Developers creating applications for Liferay Portal CE 7.0 can choose to create them as Java EE-style Web Application ARchive (WAR) artifacts or as Java ARchive (JAR) OSGi bundle artifacts. Some plugin developers, however, don’t have that flexibility. Portlets like Spring MVC and JSF must be packaged as WAR artifacts because their frameworks are designed for Java EE. Therefore, they expect a WAR layout and require Java EE resources such as the
Liferay provides a way for these WAR-styled plugins to be deployed and treated like OSGi modules by Liferay’s OSGi runtime. They can be converted to *WAB*s.
Liferay Portal CE 7.0 supports the OSGi Web Application Bundle (WAB) standard for deployment of Java EE style WARs. Simply put, a WAB is an archive that has a WAR layout and contains a
META-INF/MANIFEST.MF file with the
Bundle-SymbolicName OSGi directive. A WAB is an OSGi bundle. Although the source of the project has a WAR layout, the artifact filename may end with either the
Liferay only supports the use of WABs that have been auto-generated by the WAB Generator. The WAB Generator transforms a general WAR-style plugin into a WAB during its deployment process. So what exactly does the WAB Generator do to a WAR file to transform it into a WAB?
The WAB Generator detects packages a plugin’s JSPs and descriptor files reference. The descriptor files include
liferay-hook.xml. The WAB Generator verifies whether the detected packages are in the plugin’s
WEB-INF/classes folder or in a JAR file in the plugin’s
WEB-INF/lib folder. Packages that aren’t found in either location are added to an
Import-Package header in the WAB’s
The WAB folder structure and WAR folder structure differ. Consider the following folder structure of a WAR-style portlet:
- my-war-portlet - src - main - java - webapp - WEB-INF - resources - views - faces-config.xml - liferay-display.xml - liferay-plugin-package.properties - liferay-portlet.xml - portlet.xml - web.xml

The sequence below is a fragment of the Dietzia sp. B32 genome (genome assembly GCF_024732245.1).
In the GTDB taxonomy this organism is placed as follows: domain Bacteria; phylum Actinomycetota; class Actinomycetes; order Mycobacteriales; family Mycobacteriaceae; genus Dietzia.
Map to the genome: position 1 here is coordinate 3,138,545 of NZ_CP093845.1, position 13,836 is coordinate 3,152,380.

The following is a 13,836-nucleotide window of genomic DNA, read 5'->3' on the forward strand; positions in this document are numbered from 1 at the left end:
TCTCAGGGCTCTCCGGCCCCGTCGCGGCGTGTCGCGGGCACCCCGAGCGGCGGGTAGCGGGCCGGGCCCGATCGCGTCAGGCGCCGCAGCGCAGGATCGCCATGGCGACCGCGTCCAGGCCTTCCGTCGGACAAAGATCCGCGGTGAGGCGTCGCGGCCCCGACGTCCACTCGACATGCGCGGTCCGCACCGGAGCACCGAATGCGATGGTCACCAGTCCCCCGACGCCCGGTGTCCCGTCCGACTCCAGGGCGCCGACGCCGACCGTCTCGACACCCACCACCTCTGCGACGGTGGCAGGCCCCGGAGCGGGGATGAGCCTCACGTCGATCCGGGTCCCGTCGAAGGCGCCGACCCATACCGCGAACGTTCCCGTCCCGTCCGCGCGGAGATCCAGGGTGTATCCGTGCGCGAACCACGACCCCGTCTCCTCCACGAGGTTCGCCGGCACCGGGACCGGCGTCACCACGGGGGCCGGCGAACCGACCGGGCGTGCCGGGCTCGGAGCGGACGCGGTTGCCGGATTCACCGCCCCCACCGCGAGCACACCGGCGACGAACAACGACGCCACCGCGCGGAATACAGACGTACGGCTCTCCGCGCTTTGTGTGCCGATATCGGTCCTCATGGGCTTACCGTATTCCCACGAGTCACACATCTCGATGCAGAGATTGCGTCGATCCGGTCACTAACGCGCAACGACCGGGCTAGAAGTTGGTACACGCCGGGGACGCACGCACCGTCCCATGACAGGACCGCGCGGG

When a WAR-style portlet is deployed to Liferay Portal and processed by the WAB Generator, the portlet’s folder structure is transformed to something like this
- my-war-portlet-that-is-now-a-wab - META-INF - MANIFEST.MF - WEB-INF - classes - lib - resources - views - faces-config.xml - liferay-display.xml - liferay-plugin-package.properties - liferay-portlet.xml - portlet.xml - web.xml
The major difference is the addition of the
META-INF/MANIFEST.MF file. The WAB Generator automatically generates an OSGi-ready
MANIFEST.MF file. If you want to affect the content of the manifest file, you can place BND directives and OSGi headers directly into the
WEB-INF/liferay-plugin-package.properties file. A
bnd.bnd and/or a build-time plugin (e.g.,
bnd-maven-plugin) should not be provided for your WAR plugin, because the generated WAB cannot make use of them.
Do you want to try this out for yourself? Follow the steps below to see the WAB Generator in action.
Create a WAR-style plugin that follows a similar structure to the one outlined above. You can download an example WAR-style portlet here, for demonstration.
Open your Liferay Portal instance in a file explorer and add a
portal-ext.propertiesfile with the following properties:
These properties store your generated WAB into your Liferay Portal instance’s
osgi/wabsfolder. You can learn more about these properties in the Module Framework Web Application Bundles properties section. Restart Liferay Portal for these changes to be recognized.
Copy your WAR plugin in your Liferay Portal instance’s
Navigate to your Liferay Portal instance’s
osgi/wabsfolder and inspect the generated WAB.
Awesome! You’ve seen the WAB Generator in action!